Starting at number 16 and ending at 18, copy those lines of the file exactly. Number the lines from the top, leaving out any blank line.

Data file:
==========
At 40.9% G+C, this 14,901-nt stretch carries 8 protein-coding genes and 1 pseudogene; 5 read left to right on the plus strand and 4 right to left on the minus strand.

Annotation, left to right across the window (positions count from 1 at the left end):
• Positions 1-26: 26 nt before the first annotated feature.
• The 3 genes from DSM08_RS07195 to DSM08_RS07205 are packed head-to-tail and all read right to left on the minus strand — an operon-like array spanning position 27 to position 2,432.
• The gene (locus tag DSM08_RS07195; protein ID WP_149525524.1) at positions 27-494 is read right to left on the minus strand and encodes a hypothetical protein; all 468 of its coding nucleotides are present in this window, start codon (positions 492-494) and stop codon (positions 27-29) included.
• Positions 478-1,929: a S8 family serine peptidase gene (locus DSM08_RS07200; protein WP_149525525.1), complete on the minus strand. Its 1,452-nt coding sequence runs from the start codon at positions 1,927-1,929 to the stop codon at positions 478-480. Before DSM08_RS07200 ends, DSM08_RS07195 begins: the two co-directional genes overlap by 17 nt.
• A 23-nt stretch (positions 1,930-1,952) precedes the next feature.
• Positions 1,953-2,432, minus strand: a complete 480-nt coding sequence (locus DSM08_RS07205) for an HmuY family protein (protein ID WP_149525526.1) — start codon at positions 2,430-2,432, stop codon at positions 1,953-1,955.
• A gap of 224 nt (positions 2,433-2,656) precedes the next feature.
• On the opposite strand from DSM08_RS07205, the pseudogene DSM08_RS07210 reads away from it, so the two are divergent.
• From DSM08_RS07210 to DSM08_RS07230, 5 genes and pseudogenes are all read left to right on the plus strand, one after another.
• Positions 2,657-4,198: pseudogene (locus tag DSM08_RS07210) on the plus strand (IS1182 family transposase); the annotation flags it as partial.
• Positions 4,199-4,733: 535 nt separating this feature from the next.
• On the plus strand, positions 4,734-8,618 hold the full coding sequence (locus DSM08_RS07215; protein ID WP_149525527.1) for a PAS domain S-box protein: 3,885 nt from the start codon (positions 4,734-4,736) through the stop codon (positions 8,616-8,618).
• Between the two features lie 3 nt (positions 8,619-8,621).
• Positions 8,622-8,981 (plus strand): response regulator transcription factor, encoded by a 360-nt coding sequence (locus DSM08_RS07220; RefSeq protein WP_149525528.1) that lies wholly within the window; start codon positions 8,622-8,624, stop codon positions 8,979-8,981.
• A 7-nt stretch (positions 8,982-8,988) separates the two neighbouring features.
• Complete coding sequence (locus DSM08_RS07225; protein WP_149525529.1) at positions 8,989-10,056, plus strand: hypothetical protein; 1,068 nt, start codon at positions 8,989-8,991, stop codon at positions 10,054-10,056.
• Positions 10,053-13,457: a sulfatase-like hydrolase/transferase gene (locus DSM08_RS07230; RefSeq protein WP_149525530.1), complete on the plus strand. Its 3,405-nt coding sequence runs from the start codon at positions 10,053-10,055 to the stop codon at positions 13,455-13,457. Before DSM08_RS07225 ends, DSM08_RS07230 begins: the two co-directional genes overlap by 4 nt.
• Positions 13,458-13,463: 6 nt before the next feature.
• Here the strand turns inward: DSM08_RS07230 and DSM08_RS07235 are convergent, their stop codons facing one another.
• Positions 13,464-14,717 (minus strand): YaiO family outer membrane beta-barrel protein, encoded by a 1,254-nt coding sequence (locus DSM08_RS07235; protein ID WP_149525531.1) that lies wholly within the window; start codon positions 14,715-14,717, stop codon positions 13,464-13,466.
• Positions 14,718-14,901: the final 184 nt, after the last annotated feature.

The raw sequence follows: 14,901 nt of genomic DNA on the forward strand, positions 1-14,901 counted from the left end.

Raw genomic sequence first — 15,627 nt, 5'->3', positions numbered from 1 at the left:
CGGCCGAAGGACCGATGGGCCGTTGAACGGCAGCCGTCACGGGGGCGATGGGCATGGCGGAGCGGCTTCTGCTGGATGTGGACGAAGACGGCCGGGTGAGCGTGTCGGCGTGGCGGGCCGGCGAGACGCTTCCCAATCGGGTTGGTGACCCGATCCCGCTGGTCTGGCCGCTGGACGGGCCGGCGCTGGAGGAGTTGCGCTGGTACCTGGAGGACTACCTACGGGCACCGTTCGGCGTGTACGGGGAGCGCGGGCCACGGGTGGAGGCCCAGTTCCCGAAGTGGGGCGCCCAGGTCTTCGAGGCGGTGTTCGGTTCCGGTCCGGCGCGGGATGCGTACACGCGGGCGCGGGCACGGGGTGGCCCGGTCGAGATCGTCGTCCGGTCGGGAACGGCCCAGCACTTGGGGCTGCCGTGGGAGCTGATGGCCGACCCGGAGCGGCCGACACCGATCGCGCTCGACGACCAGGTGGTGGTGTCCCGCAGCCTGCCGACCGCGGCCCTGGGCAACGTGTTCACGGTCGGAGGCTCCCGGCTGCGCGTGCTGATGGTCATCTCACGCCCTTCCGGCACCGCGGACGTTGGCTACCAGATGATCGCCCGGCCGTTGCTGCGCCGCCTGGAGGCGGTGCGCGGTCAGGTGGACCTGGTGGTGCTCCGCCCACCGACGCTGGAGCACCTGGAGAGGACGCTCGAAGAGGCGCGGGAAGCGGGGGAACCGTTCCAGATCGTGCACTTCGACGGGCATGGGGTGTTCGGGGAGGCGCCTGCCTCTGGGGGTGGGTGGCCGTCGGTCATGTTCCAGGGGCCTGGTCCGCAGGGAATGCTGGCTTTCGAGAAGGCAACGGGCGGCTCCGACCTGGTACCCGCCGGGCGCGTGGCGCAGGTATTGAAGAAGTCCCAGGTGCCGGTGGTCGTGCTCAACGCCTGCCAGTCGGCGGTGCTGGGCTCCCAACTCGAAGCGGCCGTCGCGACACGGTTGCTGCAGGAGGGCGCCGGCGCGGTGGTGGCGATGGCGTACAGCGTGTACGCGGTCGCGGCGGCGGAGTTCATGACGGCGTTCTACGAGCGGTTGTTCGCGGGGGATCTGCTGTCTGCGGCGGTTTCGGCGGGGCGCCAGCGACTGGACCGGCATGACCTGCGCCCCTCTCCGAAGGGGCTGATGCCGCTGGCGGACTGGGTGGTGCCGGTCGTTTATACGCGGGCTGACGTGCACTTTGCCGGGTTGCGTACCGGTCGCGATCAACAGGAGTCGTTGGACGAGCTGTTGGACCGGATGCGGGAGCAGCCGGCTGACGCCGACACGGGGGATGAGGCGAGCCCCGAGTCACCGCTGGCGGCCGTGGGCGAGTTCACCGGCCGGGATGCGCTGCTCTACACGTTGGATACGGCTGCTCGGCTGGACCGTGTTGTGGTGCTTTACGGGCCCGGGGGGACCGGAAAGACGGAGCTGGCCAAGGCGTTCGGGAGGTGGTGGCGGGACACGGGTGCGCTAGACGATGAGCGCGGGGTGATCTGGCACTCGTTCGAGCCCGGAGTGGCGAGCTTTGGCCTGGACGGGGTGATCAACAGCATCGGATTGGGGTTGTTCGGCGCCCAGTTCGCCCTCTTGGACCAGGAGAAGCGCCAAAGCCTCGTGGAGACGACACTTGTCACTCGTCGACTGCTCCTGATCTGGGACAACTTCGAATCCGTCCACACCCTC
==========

• Positions 8,622-8,981 (plus strand): response regulator transcription factor, encoded by a 360-nt coding sequence (locus DSM08_RS07220; RefSeq protein WP_149525528.1) that lies wholly within the window; start codon positions 8,622-8,624, stop codon positions 8,979-8,981.
• A 7-nt stretch (positions 8,982-8,988) separates the two neighbouring features.
• Complete coding sequence (locus DSM08_RS07225; protein WP_149525529.1) at positions 8,989-10,056, plus strand: hypothetical protein; 1,068 nt, start codon at positions 8,989-8,991, stop codon at positions 10,054-10,056.